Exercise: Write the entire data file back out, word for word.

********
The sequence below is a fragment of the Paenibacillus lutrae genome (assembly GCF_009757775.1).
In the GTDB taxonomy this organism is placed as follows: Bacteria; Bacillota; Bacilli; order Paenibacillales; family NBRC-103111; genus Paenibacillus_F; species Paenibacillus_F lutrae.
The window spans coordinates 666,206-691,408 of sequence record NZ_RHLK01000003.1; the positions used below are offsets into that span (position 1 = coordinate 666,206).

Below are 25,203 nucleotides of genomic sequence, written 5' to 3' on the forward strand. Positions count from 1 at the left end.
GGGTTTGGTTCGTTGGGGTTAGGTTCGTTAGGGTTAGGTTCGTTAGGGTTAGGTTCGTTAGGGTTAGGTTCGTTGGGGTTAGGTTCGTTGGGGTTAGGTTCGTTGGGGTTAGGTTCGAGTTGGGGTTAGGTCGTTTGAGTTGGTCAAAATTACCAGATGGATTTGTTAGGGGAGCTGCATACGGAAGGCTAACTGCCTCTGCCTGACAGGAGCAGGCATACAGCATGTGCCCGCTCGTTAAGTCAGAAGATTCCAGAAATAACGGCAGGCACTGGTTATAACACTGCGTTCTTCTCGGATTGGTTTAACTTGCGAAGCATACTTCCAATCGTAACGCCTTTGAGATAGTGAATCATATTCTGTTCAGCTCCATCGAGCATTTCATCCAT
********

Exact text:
The sequence below is a fragment of the Paenibacillus lutrae genome (assembly GCF_009757775.1).
In the GTDB taxonomy this organism is placed as follows: Bacteria; Bacillota; Bacilli; order Paenibacillales; family NBRC-103111; genus Paenibacillus_F; species Paenibacillus_F lutrae.
The window spans coordinates 666,206-691,408 of sequence record NZ_RHLK01000003.1; the positions used below are offsets into that span (position 1 = coordinate 666,206).

Below are 25,203 nucleotides of genomic sequence, written 5' to 3' on the forward strand. Positions count from 1 at the left end.
GGGTTTGGTTCGTTGGGGTTAGGTTCGTTAGGGTTAGGTTCGTTAGGGTTAGGTTCGTTAGGGTTAGGTTCGTTGGGGTTAGGTTCGTTGGGGTTAGGTTCGTTGGGGTTAGGTTCGAGTTGGGGTTAGGTCGTTTGAGTTGGTCAAAATTACCAGATGGATTTGTTAGGGGAGCTGCATACGGAAGGCTAACTGCCTCTGCCTGACAGGAGCAGGCATACAGCATGTGCCCGCTCGTTAAGTCAGAAGATTCCAGAAATAACGGCAGGCACTGGTTATAACACTGCGTTCTTCTCGGATTGGTTTAACTTGCGAAGCATACTTCCAATCGTAACGCCTTTGAGATAGTGAATCATATTCTGTTCAGCTCCATCGAGCATTTCATCCAT